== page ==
What’s needed to change the constitution is 3/4 vote of each chamber of Congress voting separately. For sure, we will not be able to pass reforms that would reduce the influence of political dynasties given the current composition of both Houses. A 3/4 vote in the Senate is also not an assured thing. I doubt for example if the Senate would agree to the abolition of a Senate that is nationally elected. I trust Senator Koko Pimentel’s leadership and that he will be able to steer the Senate to a good conclusion. But definitely it will be tough. Moreover, convening Congress into a constituent assembly will also be a huge distraction to the legislative work of both Houses.

As for the cost of a constitutional convention, I echo the words of my Dean at the Ateneo School of Government, Dr. Ronald Mendoza who posted in Facebook this comment: “How ironic that many of us welcomed Federalism precisely to correct the trust and accountability issues of some of those who will now try to craft Federalism itself. Breaking out of this impasse — characterized by the dynasties, the lack of local accountability, the high dependence of LGUs to the central government, the opportunism of “imperial Manila”, the poor fit of some overly-centralized public policies, the imbalanced growth and growing inequality, and the wild swings in policy and lack of long-term policy consistency and coherence — aren’t these the main motivations why many of us are interested to explore Federalism in the first place? Spending PhP5 billion for a ConCon might be the best investment this country ever made.”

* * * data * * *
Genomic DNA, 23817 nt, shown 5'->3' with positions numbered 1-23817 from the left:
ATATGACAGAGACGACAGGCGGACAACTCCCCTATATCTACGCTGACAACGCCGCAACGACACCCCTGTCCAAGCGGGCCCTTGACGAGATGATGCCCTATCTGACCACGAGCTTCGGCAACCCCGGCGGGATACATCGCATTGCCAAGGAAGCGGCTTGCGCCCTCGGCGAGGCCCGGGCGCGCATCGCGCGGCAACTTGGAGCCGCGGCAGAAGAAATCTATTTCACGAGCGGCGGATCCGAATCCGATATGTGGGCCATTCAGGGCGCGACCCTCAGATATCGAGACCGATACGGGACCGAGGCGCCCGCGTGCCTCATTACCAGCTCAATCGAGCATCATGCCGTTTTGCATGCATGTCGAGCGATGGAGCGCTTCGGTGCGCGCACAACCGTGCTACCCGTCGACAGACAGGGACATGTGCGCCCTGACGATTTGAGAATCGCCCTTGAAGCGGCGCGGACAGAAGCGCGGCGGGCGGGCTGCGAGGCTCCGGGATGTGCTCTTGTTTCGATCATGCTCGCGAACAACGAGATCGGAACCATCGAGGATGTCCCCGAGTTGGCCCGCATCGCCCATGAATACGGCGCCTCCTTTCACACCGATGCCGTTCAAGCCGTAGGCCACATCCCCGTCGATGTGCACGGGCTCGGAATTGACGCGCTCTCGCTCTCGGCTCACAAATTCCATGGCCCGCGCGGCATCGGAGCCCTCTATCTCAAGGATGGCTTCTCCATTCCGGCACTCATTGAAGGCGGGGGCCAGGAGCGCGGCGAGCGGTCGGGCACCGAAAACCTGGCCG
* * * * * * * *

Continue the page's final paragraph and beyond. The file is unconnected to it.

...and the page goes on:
(MindaViews is the opinion section of MindaNews. Antonio “Tony” La Viña is a human rights and environmental lawyer from Cagayan de Oro City. He was a member of the Government of the Philippines Peace Panel that negotiated with the MILF from January-June 2010. He teaches Constitutional Law at the Xavier University in Cagayan de Oro City and at the Ateneo School of Government at the Ateneo de Manila University where he used to be Dean. He can be reached atTonylavs@gmail.com. Follow him on Facebook: tlavina@yahoo.com and on Twitter: tonylavs.)